Martelly’s platform touches on a number of issues, including implementation of enforceable construction standards to avoid the ubiquitous weak foundations that came down during the earthquake, as well as streamlining Haiti’s decentralized government to allow for more efficient delivery of social services. He attributes many of the country’s ills to the regime of former President Jean-Bertrand Aristide, despite having a close relationship with President Préval, Aristide’s former prime minister. He also criticizes the indefinite occupation of the United Nation’s MINUSTAH peacekeeping mission—installed after Aristide’s ouster by the United States in 2004—whose soldiers recently clashed with Haitian protesters, killing at least one.

  • Charles Henri Baker is the candidate for the Regwoupman Sitwayen Pou Espwa (Citizen’s Group for Hope, RESPÉ) party. He ran for president in the 2006 general elections, when he finished third. Baker is an entrepreneur who owns several garment factories in Haiti that sell products to companies like Sara Lee, Kmart, and Wal-Mart. In 2001, Baker became vice chair of the Association of Industries of Haiti. Given his ties to the business world, Baker’s campaign has stressed the role of private sector investment as a central pillar of the long-term reconstruction effort.
  • Jules Célestin is the candidate for the Konvansyon Inite Demokratick (Democratic Unity Convection, KID) party and the only candidate to have received the endorsement of President Préval. He runs the Haitian government’s construction agency National Equipment Center. Though some, including BRIDES, believe Célestin is likely to be elected on November 28, little information is available about him. This is largely because Préval’s former prime minister, Jacques Edouard Alexis, was favored to be the KID candidate until August 2010. It is only recently that Célestin arrived on the electoral scene and little of his political platform is known besides his affiliation with Préval.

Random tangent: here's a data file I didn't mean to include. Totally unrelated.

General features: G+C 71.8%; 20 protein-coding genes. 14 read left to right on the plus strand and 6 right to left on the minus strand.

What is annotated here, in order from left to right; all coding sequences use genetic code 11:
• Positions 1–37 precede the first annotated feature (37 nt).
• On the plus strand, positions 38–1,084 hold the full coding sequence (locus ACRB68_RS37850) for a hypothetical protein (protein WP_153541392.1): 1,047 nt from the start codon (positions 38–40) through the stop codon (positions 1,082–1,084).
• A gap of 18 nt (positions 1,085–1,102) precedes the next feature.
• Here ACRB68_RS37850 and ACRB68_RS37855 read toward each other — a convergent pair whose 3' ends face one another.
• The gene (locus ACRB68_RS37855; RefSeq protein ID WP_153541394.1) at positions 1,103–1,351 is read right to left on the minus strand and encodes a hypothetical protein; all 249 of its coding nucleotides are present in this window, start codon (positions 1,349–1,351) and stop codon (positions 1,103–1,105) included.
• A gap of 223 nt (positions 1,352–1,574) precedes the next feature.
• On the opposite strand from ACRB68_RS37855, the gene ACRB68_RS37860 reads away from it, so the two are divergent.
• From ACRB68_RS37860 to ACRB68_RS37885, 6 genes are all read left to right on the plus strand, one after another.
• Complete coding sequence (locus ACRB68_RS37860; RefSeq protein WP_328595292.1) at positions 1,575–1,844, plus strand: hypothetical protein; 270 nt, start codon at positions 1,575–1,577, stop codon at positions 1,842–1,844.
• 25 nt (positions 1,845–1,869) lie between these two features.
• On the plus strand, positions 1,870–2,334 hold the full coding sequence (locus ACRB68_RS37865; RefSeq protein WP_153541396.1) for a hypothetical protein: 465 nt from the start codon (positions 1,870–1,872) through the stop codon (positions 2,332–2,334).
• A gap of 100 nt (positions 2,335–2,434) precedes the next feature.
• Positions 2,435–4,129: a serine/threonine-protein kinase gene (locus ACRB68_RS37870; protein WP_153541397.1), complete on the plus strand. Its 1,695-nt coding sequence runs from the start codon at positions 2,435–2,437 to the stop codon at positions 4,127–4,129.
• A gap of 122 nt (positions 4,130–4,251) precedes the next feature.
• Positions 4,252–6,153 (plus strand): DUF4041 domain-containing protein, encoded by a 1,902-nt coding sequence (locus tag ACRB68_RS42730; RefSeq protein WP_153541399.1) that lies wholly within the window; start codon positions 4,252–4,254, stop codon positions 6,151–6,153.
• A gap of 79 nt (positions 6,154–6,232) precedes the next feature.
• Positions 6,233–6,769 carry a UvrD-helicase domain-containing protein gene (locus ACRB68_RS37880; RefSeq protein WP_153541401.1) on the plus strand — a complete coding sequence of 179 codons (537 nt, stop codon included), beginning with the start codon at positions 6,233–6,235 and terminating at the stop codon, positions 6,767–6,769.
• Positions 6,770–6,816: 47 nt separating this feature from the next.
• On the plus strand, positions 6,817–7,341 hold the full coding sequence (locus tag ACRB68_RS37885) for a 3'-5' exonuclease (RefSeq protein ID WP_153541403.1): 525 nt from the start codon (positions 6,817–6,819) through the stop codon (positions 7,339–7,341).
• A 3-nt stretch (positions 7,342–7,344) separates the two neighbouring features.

There is no free and fair in Haiti.

The International Community knows what is happening…but remains mute.

The vast Haitian majority remains outside the game.

Preval, and his stolen fortune, will take the poker game in which real opponents cannot raise “table stakes.”

Yesterday, in St. Marc, Jude Celestin arrived for a rally with 100 State owned buses, full of paid people, dozens of State owned Land Cruisers, full of paid participants…123 motorcycles (purchased by Celestin, 20 PNH police cars, with sirens and rotating beacons…and a bunch of low-boys carrying heavy construction equipment. The stopped in front of a half mile long wall…completely plastered with Celestin posters.

This game is supposed to  convince the peasants that Celestin is the guy who can do things.

This is a game in which the thieves can play with stolen money to retain control of the Casino…which is Haiti. Once they have continuation of control…they will rob the Casino yet again…on into perpetuity.

Someone must call TIME OUT and return the game to a level field.


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  1. Very good.
    But is it not too late to stop the election.
    A delay would give time to correct some things.
    Need a new CEP.
    Preval must be forced to step down.

  2. The election will probably take place, since two of Haiti’s many protectors the UN, and the OAS decided it should. But: According to the Haitian constitution the president must step down after his or her term expired.